Waddle

Subscribe for updates


Tweet


"RT @smithink2020: Invoice Finance Is A Tool The Big Boys Use, Now You Can Too https://t.co/D7XvDFgDZ9 @getwaddle"

"Ever wondered how @getwaddle makes life easier with #data #automation? Waddle teamed up with MYOB BankLink -… https://t.co/IX5ydqZkwR"

"[PODCAST] Retailers & Suppliers, What Can You Do to Streamline Your Ordering & Payments? - Waddle… https://t.co/wqJaHmetih"

"[PODCAST] Is Your Business Ready to Grow Past $10 Million Without Floundering? - Waddle https://t.co/3LzTp43H3t https://t.co/2WhnS0LCMT"

Waddle

Don’t get bamboozled by business loan pricing

What exactly is an “Annualised Percentage Rate” (APR)?

Team WaddleTeam Waddle

Business loans can be tricky, especially when quoted interest rates don’t include all the fees and charges.

When you’re shopping for a new business loan online it’s very easy to get bamboozled by all the terms lenders use like APR, RR, PA, PM etc. The most important one to look at is the APR.

What exactly is an “Annualised Percentage Rate” (ARP)?

When you jump online and start searching you will definitely want to take a closer look at the APR you’re quoted and if you’re not being quoted one you should take the time to add it up. APR matters because it’s the only number that really tells you what you’re going to pay over the life of term of the loan.

The annual percentage rate on a business loan is the price you pay for borrowing money. It includes the annual interest rate plus any included fees, upfront costs, exit fees etc. Say you’re quoted an annual interest rate of 12% at two different lenders, but in addition to the interest rate, one lender’s fees amount to an additional 3% and the other lender’s fees amount to 4.5%. If all a lender had to disclose to you was the interest rate, you’d think both loan products were identical.

That’s why it’s very important to understand the APR. It shows you the variances in the cost of borrowing money from lender to lender and product to product. For instance, at the first lender, the combined cost to you would be 18%, and at the second lender the combined cost would be 19.5%. The more money you borrow, the more that 1.5% difference will cost you.

By combining fees and interest, APR helps you make an accurate comparison. You should ask the lender or take note of all the fees and charges over the loan terms and add them up to make a comparison to another loan product or lender including the loan term.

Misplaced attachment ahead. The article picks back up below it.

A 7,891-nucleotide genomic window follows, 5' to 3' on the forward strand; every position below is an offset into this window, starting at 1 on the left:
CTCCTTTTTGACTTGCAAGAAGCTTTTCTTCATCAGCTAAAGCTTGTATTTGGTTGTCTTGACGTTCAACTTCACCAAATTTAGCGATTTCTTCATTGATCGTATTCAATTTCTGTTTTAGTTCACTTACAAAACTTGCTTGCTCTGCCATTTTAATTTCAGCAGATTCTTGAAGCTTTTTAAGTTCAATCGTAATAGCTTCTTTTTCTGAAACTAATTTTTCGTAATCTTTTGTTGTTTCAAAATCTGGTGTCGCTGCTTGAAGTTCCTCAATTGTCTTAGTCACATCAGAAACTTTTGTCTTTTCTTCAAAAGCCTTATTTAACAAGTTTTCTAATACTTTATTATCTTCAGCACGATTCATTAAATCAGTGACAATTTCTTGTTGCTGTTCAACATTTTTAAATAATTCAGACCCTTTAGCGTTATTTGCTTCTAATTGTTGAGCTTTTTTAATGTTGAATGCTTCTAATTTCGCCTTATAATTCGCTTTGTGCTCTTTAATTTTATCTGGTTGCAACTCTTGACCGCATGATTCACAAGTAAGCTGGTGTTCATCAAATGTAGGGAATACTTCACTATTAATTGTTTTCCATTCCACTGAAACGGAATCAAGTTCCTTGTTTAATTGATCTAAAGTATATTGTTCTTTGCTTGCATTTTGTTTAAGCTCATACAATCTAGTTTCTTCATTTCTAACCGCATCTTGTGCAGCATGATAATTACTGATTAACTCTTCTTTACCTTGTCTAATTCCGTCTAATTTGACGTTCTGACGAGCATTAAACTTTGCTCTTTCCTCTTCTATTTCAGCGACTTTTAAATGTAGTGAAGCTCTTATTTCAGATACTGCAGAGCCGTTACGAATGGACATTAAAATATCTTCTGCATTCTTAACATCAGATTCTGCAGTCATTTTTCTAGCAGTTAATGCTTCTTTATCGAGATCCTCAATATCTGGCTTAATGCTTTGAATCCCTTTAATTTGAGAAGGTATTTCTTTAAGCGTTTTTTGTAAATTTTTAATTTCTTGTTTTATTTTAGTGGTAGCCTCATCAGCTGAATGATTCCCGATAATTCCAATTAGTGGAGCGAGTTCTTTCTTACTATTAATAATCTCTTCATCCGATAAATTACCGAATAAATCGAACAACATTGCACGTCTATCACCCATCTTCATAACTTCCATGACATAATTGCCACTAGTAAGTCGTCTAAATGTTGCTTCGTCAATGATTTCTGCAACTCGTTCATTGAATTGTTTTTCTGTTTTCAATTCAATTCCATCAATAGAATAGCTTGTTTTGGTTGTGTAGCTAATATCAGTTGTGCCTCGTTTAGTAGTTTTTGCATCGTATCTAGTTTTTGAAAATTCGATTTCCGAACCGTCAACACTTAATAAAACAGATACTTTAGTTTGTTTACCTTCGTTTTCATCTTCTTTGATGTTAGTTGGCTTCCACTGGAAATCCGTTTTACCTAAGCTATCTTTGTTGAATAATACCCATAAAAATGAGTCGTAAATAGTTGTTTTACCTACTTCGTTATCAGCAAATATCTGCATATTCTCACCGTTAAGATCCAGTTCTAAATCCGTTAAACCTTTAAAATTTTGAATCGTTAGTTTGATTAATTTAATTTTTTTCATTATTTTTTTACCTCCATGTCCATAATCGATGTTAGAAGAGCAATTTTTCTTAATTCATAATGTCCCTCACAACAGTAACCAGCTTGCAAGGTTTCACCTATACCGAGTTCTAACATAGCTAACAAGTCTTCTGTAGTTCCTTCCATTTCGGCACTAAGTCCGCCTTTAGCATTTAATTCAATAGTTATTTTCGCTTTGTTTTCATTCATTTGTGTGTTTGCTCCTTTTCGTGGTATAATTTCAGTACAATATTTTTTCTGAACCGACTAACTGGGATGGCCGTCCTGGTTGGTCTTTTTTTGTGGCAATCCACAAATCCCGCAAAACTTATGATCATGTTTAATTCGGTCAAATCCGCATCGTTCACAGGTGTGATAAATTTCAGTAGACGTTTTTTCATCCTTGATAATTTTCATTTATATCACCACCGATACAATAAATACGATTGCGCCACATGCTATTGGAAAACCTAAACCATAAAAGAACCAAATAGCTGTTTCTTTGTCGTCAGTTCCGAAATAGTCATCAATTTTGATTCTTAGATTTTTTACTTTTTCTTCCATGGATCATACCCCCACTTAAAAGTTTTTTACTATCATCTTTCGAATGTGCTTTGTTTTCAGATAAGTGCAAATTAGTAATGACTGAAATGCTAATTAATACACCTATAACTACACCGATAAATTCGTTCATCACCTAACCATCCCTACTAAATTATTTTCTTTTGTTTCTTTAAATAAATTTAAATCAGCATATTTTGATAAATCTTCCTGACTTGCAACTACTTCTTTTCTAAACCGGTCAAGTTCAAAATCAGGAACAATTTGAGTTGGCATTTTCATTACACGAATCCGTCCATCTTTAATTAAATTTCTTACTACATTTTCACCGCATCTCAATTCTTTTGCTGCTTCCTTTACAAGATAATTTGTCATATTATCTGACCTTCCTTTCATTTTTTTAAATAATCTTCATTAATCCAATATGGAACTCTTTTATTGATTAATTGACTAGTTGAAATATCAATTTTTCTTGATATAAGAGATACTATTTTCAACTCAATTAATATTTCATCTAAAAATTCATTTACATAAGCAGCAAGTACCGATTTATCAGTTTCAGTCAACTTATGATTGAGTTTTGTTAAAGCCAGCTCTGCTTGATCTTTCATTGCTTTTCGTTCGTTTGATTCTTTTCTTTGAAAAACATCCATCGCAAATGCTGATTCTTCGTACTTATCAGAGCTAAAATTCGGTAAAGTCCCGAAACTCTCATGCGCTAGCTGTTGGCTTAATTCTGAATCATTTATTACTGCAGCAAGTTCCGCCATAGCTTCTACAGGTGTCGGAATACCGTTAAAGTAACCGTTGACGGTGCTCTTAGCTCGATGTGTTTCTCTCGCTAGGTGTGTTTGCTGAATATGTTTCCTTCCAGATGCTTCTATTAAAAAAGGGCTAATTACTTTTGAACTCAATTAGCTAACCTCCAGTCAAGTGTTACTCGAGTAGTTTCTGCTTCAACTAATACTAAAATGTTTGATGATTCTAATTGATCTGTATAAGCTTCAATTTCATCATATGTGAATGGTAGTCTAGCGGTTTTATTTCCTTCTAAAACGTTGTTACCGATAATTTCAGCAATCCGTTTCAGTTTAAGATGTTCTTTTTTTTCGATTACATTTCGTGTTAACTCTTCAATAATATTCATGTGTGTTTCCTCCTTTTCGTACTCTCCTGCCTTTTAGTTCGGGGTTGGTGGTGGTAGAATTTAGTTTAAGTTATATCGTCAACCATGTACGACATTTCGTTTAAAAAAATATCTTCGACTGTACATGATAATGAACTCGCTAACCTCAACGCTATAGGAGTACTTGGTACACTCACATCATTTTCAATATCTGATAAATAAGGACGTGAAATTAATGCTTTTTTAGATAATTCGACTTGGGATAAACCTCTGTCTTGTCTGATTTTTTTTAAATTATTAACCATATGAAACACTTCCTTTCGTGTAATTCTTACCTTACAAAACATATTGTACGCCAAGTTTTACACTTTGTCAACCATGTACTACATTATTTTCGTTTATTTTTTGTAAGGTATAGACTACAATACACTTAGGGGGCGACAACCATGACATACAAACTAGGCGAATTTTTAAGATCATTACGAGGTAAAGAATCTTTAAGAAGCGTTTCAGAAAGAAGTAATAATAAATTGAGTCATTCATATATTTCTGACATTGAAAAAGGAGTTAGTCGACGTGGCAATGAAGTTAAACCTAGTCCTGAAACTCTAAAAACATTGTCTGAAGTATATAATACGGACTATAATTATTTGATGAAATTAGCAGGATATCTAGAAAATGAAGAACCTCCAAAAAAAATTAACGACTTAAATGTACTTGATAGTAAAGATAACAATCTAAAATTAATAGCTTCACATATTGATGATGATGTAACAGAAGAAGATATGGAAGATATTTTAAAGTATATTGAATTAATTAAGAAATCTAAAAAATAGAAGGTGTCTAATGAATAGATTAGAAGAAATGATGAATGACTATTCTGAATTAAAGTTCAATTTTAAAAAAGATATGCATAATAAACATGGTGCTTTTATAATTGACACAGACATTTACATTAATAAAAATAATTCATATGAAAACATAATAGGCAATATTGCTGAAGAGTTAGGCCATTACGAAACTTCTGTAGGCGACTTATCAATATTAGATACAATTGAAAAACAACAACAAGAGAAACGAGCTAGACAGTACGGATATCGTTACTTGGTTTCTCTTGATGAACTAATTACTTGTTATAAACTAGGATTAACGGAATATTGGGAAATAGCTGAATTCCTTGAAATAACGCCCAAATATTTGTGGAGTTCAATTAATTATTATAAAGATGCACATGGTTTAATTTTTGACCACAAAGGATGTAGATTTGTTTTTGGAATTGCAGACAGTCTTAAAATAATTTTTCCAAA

Are there sneaky catches to lender loan terms?

Lenders are always trying to compete for your business and they are constantly coming up with new ways to make products seem more attractive to potential borrowers. It should be a priority to ensure you’re doing a quick APR calculation to make sure you’re getting the best deal.

There are a few more points to keep in mind about APR

With variable interest rate products, you might be quoted an average APR. Although the average might seem helpful, in theory, it’s a lot less useful in practice.

A loan could have a 4% introductory APR that jumps to 6% after two years. What that will cost you in the end depends on how quickly you are able to repay the loan.

Another catch to look for is when a lender quotes an annual interest rate of say 15% however, the loan term is only nine (9) months or even six (6) months. A quick calculation on a 6-month terms quickly doubles the per annum cost. So while the 15% might be attractive at first glance, a savvy business owner will spot the real cost pretty easily.

APR’s can get tricky and you can also calculate true APR’s when you’re repaying fixed term loans with principal and interest. You see the trick here is the interest payments on the principal always remains the same down to the last repayments even though you’ve paid off all the principal. Sometimes you may have even repaid the principal in the first 6 months and are simply repaying interest for the remaining term of the loan at the same rate as day one. Now that’s an APR calculation that’ll reveal a real hidden cost.

If you were using a line of credit product you only pay interest on the principal you have outstanding, making a line of credit favorable over a fixed term loan if you’re using the funds for ongoing working capital as fixed term loans are generally better suited to asset purchase like equipment.

While “APR” is pretty cut and dry, how it gets used by various lenders to make a financial product more appealing may not be so simple.

Got a different view? Let us know below…


 

Apply for a revolving line of credit
GET STARTED

Team Waddle brings you blatant marketing, training, "Waddle How To's" & also talks about useful business resources, tips to keep you healthy as well as some occasional silly facts about ducks.